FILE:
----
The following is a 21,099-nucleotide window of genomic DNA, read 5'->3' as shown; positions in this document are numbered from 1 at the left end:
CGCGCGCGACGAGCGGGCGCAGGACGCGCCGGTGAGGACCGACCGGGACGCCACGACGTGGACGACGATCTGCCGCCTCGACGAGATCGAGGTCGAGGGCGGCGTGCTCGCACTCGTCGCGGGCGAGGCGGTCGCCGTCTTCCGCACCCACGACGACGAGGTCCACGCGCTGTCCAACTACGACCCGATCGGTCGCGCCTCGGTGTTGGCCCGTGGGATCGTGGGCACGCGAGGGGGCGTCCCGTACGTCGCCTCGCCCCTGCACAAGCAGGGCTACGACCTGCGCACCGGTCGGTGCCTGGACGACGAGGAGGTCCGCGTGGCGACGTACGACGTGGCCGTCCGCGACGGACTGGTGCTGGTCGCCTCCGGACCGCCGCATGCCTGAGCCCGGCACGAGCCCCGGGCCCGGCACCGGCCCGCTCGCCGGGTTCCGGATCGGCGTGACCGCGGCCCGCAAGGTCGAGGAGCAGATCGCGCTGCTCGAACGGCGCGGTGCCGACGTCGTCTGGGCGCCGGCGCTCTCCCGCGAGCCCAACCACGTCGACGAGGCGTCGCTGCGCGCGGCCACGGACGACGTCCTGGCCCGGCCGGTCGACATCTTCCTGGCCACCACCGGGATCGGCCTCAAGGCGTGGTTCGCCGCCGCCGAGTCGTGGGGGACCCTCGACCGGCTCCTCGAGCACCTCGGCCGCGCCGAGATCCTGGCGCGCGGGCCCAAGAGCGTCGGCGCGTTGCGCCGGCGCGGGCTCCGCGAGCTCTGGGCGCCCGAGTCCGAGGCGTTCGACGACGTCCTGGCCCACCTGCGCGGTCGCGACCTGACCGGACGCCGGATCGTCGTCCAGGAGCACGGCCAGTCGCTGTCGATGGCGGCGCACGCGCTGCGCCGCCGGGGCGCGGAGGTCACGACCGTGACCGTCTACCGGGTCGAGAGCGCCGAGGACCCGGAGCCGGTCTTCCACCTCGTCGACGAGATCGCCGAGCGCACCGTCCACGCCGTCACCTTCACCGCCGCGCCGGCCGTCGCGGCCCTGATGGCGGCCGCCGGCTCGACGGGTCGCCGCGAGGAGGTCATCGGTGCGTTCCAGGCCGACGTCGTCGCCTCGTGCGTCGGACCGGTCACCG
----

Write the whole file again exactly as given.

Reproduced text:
The following is a 21,099-nucleotide window of genomic DNA, read 5'->3' as shown; positions in this document are numbered from 1 at the left end:
CGCGCGCGACGAGCGGGCGCAGGACGCGCCGGTGAGGACCGACCGGGACGCCACGACGTGGACGACGATCTGCCGCCTCGACGAGATCGAGGTCGAGGGCGGCGTGCTCGCACTCGTCGCGGGCGAGGCGGTCGCCGTCTTCCGCACCCACGACGACGAGGTCCACGCGCTGTCCAACTACGACCCGATCGGTCGCGCCTCGGTGTTGGCCCGTGGGATCGTGGGCACGCGAGGGGGCGTCCCGTACGTCGCCTCGCCCCTGCACAAGCAGGGCTACGACCTGCGCACCGGTCGGTGCCTGGACGACGAGGAGGTCCGCGTGGCGACGTACGACGTGGCCGTCCGCGACGGACTGGTGCTGGTCGCCTCCGGACCGCCGCATGCCTGAGCCCGGCACGAGCCCCGGGCCCGGCACCGGCCCGCTCGCCGGGTTCCGGATCGGCGTGACCGCGGCCCGCAAGGTCGAGGAGCAGATCGCGCTGCTCGAACGGCGCGGTGCCGACGTCGTCTGGGCGCCGGCGCTCTCCCGCGAGCCCAACCACGTCGACGAGGCGTCGCTGCGCGCGGCCACGGACGACGTCCTGGCCCGGCCGGTCGACATCTTCCTGGCCACCACCGGGATCGGCCTCAAGGCGTGGTTCGCCGCCGCCGAGTCGTGGGGGACCCTCGACCGGCTCCTCGAGCACCTCGGCCGCGCCGAGATCCTGGCGCGCGGGCCCAAGAGCGTCGGCGCGTTGCGCCGGCGCGGGCTCCGCGAGCTCTGGGCGCCCGAGTCCGAGGCGTTCGACGACGTCCTGGCCCACCTGCGCGGTCGCGACCTGACCGGACGCCGGATCGTCGTCCAGGAGCACGGCCAGTCGCTGTCGATGGCGGCGCACGCGCTGCGCCGCCGGGGCGCGGAGGTCACGACCGTGACCGTCTACCGGGTCGAGAGCGCCGAGGACCCGGAGCCGGTCTTCCACCTCGTCGACGAGATCGCCGAGCGCACCGTCCACGCCGTCACCTTCACCGCCGCGCCGGCCGTCGCGGCCCTGATGGCGGCCGCCGGCTCGACGGGTCGCCGCGAGGAGGTCATCGGTGCGTTCCAGGCCGACGTCGTCGCCTCGTGCGTCGGACCGGTCACCG